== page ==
By MURRAY WALSH
(Second in a four-part series.)
According to this Our World in Data, earthlings used 173,340 terawatt-hours of energy in 2019. This is an average of just under 20 TWh per hour.
What does terawatt-hour mean? A terawatt-hour is a unit of energy equal to outputting one trillion watts for one hour. It is enough energy to illuminate 10 billion 100-watt lightbulbs. In numbers it looks like this: 1,000,000,000,000.
These are big numbers and hard to ponder so let’s narrow the focus a bit. An American household uses a lot of electricity. The U.S. Energy Information Agency says the average U.S. household uses about 11,000 kilowatt hours (kWh) per year in 2019. My own house in hydro-electrically powered Juneau Alaska used 9,432 kWh in 2019. However, that is not the total energy usage. You have to include oil-fired space heat which, even in Juneau, is far less expensive than electricity for space heat and propane for the range top, barbecue grill and hot water. You also have to add in the gasoline or diesel for your vehicles. Given all that, according to the source above, the average American used about 80,000 kWh in 2019 or over 300,000 kWh for a family of four.
We also have to add in the energy it took to manufacture all of the stuff you buy, especially your house, and the energy it takes to for all the activities you do such as ride on airplanes, attend movies, and educate your children. In fact, the federal energy info agency tells us that America uses about 30,000 terawatt hours per year. Divide that by our current population of 330 million and you get about 100,000,000 Wh per person per year. (Note: we are talking watts now, not kilowatts.) Over a 100-year lifespan, that’ll be 10,000,000,000 Wh. or one percent of a terawatt hour.
You and 99 of your equally long-lived friends will use one terawatt-hour over your collective lifetimes. Makes you feel like you are part of something big, right? Well, the climate activists will say that part of the solution is for us all to live smaller, especially Americans. If we drive small cars, or better yet, take the bus; live in apartments; and eat tofu, the planet will be saved. This kind of directive, without clear and direct evidence of need, will be resisted. People could see and smell air pollution and were thus willing to do something about it. Same with other environmental issues.
Well, let’s suppose we all take the hint and decide to live small, even if only to avoid scowls from our neighbors. Let’s be bold and say we will cut our energy consumption in half. Is that enough to eliminate the need for fossil fuel energy? Nope, not by a long shot. This is the total energy picture, and 2019 year history, for our planet:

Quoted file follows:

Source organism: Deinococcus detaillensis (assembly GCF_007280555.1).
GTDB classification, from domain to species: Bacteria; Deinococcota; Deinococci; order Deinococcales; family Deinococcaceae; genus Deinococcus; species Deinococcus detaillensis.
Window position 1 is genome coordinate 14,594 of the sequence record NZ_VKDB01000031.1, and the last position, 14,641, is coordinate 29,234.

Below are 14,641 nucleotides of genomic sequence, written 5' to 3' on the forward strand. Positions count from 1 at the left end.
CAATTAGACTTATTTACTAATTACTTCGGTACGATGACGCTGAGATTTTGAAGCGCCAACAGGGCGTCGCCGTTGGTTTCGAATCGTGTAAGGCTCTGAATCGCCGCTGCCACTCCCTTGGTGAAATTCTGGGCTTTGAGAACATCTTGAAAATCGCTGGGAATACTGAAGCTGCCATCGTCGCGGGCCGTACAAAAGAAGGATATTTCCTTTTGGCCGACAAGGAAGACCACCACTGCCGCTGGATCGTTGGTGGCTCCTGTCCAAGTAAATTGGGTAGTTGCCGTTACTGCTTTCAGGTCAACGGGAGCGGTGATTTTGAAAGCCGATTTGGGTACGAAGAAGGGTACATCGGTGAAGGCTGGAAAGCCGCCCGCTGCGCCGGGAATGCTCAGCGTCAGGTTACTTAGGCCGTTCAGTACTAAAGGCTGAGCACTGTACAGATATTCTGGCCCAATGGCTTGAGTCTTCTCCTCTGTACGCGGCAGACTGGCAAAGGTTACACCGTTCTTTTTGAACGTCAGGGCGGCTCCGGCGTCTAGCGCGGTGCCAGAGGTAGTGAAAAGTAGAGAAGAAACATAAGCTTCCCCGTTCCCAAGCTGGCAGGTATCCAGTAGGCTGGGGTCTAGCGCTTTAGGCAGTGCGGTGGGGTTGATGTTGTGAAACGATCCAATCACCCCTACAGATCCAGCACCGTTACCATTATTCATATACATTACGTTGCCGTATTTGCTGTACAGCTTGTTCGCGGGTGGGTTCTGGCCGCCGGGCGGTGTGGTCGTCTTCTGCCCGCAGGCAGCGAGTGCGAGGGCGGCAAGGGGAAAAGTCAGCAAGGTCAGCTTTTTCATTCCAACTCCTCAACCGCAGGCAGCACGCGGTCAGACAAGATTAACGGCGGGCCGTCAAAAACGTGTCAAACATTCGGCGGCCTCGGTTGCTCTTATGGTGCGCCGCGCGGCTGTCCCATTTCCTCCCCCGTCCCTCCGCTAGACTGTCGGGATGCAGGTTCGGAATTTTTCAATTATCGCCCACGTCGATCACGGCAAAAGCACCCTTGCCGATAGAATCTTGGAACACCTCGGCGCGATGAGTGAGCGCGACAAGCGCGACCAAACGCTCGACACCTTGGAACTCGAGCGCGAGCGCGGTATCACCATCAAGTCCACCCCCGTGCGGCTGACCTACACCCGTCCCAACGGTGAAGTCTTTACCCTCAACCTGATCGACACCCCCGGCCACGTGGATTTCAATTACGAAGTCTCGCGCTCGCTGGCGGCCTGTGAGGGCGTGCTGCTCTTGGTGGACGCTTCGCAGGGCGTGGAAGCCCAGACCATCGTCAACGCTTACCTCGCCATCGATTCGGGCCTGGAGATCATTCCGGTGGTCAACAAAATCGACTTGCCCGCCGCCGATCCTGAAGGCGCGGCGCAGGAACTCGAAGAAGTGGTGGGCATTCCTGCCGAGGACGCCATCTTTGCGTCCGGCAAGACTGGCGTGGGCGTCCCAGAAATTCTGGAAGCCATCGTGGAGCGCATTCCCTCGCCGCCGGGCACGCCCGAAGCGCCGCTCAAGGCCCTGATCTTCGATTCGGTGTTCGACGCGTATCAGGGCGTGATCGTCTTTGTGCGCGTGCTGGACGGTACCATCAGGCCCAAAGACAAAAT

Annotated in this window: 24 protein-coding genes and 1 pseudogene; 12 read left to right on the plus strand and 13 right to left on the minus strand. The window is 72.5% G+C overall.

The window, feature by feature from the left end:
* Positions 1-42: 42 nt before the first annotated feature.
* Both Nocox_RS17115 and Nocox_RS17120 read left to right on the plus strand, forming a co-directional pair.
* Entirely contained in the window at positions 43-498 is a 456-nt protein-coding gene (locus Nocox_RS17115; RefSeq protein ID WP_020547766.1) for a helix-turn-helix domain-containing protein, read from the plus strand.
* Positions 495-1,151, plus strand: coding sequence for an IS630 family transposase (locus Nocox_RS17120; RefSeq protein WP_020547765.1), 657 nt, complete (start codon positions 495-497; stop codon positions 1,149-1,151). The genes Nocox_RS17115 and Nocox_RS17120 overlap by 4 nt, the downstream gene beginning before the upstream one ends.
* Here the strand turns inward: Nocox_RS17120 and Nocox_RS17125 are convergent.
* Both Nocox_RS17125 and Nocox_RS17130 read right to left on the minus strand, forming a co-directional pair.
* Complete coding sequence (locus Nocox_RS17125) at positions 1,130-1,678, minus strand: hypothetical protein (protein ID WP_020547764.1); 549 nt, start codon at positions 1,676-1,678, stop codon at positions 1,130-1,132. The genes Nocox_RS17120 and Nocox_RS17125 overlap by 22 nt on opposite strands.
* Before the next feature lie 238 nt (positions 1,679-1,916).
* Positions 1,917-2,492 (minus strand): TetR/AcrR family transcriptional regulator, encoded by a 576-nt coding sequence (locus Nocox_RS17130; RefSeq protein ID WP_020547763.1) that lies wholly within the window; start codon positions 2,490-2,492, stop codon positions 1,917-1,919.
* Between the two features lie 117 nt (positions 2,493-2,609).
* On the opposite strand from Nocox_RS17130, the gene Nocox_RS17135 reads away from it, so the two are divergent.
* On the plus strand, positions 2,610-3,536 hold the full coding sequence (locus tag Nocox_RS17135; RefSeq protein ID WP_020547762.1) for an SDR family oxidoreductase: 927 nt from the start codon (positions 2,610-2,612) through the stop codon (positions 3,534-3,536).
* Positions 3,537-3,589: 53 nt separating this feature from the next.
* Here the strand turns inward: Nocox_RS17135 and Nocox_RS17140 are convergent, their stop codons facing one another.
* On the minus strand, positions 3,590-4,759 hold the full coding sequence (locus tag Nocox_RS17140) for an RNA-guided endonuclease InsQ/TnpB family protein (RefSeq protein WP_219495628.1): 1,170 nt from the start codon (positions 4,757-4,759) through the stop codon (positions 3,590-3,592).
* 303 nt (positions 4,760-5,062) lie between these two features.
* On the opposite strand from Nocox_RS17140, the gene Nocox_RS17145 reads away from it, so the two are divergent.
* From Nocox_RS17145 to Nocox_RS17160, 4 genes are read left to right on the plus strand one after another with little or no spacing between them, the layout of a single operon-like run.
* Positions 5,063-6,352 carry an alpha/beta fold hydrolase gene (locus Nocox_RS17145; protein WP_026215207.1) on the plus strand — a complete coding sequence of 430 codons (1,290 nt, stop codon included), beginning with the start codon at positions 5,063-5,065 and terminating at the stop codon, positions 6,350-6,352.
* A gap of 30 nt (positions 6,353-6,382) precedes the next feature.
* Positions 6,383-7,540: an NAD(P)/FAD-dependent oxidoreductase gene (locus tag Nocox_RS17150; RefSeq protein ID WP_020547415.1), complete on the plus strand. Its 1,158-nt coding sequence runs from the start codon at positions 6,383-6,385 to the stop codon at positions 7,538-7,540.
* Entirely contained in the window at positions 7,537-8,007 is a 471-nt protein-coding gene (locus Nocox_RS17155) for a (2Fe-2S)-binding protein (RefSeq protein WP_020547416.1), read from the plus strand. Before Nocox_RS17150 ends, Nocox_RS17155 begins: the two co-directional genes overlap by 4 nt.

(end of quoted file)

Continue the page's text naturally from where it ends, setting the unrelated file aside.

Note: It is really worth it to look at this chart at https://ourworldindata.org/energy-overview. The chart is interactive and you can look at the details year by year.
This should make it clear that fossil fuels are by far the mainstay of planetary energy consumption and that even cutting by half would still require plenty of fossil energy. Fossil fuels include the big three, oil, gas and coal but if we remember that the energy is converted, that is, made useful, by combustion, there is a fourth fuel that generates carbon emissions and that is “traditional biomass” burning such as wood, charcoal, peat, and that arid climate favorite: dung.
Interestingly, according to the above chart, the amount of biomass energy consumed per year has basically doubled since 1800. The world population, on the contrary, has increased from just under one billion people to over seven billion over that same period of time. (See OurWorldinData.org) It is probably safe to say that there are still a billion people or so that depend on burning biomass to meet their energy needs for heating and cooking but it is clear that the vast majority depend on the other three fossil fuels for their energy needs.
Again, the point of this series is to highlight the nature and necessity of the fossil fuel industry and to demonstrate the folly of seeking to destroy it without a competitive alternative in existence. The value is not just fuel for energy but also in products and there are thousands of things made from all three types of fossil fuel. The bulk of fossil fuel is indeed used for energy but, as shown below, there is a substantial amount that goes to non-energy use.
This graphic is just for petroleum but there are similar proportions for gas (pantyhose, among other things) and coal (bowling balls, concrete and aspirin to name three.) An important point to make is that if we did not use fossil fuels for energy, we would still have to extract it to make all this other stuff and it would all cost a lot more because of the economies of scale.
I hope it is clear from all this that the world depends on fossil fuels for energy and a lot of other benefits. The day may come when a non-fossil-based energy system can evolve that is large enough to replace fossil and has none of the side effects that make them objectionable.
For a time during the 1950 – 1970 period, it was thought that nuclear power was that holy grail and it was vigorously pursued in France and some other places but cost, plant safety and anxiety over the disposal of spent fuel eventually shut down most of the industry, especially in the United States, and limited its growth around the world.
There is still hope for fusion-based electricity which would supposedly not generate any waste but the public is going to have to believe it is cost-competitive and totally safe before it will be commercially available.
What to do until that day arrives? Well, let’s figure out how to use fossil fuels to make energy, especially in the form of electricity, in a way that generates zero unwanted emissions. It is being done and we will explore those efforts in Part 3 of this series.
Murray Walsh is part of the extended MRAK writing staff in Juneau. Check back for Part 3.